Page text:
What leads a 12yo girl to feel that she must wear full make-up every day, even on a family trip to the beach? What causes another to be filled with anxiety at the thought of her schoolmates seeing her with unstraightened hair? What leads a girl to believe that her life would be better if only she were thinner?

All of these insecurities are created by a society where women are seen first and foremost as objects, decorations, for the amusement and pleasure of men, and rarely as the actual human beings that you are. Where all the girls in all the movies and magazines and TV shows are young and thin and have perfect skin and perfect hair. Where the women chosen as ‘representative’ in the media only represent an unattainable standard that we are unreasonably pressured to attempt to replicate no matter the cost.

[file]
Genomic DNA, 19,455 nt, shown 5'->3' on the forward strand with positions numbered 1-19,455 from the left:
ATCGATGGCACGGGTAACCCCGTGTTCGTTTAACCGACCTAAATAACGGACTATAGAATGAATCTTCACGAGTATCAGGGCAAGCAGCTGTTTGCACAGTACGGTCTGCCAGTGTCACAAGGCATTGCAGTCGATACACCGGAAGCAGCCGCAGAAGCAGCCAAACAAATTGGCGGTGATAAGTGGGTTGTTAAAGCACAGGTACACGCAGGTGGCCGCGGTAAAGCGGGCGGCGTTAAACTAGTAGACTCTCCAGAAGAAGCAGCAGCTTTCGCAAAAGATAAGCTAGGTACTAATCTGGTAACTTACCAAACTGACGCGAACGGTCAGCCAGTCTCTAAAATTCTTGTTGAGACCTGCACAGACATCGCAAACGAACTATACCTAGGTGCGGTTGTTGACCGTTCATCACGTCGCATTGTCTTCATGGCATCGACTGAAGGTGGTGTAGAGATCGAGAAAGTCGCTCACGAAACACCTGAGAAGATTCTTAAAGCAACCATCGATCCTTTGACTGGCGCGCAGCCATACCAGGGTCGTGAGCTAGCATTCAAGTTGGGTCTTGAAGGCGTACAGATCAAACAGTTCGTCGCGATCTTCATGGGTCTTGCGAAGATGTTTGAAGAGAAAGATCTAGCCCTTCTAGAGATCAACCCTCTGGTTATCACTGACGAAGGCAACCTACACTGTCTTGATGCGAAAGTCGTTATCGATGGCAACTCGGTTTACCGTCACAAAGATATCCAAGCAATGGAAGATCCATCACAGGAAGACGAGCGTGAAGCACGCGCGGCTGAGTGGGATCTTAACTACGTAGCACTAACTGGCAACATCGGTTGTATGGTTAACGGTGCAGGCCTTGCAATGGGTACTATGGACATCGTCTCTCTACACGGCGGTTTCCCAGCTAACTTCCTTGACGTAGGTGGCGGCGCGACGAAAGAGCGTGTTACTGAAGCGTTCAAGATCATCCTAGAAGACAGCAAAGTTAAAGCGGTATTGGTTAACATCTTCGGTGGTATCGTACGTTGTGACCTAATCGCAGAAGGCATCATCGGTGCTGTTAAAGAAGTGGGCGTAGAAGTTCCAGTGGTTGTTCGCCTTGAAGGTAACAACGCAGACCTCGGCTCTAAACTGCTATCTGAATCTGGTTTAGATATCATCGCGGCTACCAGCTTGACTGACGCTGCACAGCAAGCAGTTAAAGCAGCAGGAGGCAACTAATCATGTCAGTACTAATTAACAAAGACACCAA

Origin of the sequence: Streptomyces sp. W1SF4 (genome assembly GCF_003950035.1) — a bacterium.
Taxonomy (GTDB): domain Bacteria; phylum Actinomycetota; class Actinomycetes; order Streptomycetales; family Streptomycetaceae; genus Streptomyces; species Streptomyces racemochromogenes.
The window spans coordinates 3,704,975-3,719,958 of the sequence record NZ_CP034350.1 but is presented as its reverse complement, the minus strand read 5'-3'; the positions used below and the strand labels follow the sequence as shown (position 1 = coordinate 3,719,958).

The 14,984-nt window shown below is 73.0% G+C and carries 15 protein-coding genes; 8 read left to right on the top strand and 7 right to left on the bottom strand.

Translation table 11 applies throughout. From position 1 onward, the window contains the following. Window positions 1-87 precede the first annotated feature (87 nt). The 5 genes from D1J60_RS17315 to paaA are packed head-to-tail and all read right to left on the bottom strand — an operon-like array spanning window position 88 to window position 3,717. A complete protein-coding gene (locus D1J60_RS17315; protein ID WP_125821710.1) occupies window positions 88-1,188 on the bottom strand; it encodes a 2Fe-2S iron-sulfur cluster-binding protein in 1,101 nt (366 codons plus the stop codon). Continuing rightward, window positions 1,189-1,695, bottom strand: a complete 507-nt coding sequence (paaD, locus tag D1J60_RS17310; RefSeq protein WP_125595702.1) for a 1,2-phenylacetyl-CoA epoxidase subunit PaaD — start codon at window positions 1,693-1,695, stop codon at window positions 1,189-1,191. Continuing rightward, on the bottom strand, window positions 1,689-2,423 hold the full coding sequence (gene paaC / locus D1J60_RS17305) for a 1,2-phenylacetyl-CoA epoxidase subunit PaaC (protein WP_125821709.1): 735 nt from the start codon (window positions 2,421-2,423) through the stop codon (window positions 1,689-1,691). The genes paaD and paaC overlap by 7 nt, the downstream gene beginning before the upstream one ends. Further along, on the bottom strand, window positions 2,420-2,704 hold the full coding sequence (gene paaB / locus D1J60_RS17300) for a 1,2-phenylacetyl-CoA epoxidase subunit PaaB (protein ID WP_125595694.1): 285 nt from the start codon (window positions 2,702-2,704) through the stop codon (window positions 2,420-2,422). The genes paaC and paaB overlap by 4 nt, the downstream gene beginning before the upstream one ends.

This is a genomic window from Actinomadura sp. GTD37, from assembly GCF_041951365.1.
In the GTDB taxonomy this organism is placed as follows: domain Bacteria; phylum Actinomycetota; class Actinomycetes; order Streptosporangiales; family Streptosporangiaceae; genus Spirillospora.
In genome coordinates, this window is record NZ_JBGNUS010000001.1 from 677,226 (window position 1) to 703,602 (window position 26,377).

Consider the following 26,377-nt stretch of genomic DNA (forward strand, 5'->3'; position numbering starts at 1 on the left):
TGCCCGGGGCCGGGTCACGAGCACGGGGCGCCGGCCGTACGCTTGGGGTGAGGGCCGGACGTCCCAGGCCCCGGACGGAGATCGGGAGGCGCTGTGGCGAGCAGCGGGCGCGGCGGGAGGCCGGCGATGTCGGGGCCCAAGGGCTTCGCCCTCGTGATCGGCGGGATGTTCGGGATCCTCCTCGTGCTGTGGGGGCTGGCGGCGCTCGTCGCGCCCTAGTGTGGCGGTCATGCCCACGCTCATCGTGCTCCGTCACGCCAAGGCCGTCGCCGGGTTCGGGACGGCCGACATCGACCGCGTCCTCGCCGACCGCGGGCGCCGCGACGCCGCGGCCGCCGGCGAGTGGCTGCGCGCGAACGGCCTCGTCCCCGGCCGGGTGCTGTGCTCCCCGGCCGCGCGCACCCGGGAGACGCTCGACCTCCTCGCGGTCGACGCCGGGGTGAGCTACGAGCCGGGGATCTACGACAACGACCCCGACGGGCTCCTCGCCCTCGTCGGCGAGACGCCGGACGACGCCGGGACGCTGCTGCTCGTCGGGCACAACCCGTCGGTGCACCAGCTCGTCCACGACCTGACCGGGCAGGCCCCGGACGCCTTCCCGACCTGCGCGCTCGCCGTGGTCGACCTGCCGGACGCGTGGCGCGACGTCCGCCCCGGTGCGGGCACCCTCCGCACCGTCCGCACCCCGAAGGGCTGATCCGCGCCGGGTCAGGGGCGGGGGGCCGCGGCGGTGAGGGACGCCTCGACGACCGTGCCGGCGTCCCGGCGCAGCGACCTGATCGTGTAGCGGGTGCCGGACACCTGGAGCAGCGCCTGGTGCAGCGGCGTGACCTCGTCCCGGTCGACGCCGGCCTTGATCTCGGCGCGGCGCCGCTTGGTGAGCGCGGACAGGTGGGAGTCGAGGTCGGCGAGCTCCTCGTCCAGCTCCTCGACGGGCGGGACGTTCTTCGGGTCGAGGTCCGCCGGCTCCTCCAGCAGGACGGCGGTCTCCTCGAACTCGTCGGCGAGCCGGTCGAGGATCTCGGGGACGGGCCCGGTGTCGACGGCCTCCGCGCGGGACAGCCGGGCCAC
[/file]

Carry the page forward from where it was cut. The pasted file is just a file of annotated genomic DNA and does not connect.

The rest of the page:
Women are taught from an early age to hate our bodies, to hate the way we look. As a teenager I believed myself too small, too flat-chested, too ugly. As an adult I hated my hair, my pale skin, my muscular calves, my flabby tummy, my work-worn hands, my face in general but especially my nose.

Then one day, not too long ago, I realised that I do not exist for other people to look at. That everything about me is absolutely fine as it is. That as long as my body does what is practically required to get me through a day, there is no need to polish the exterior for the benefit of people who do not have to live in it.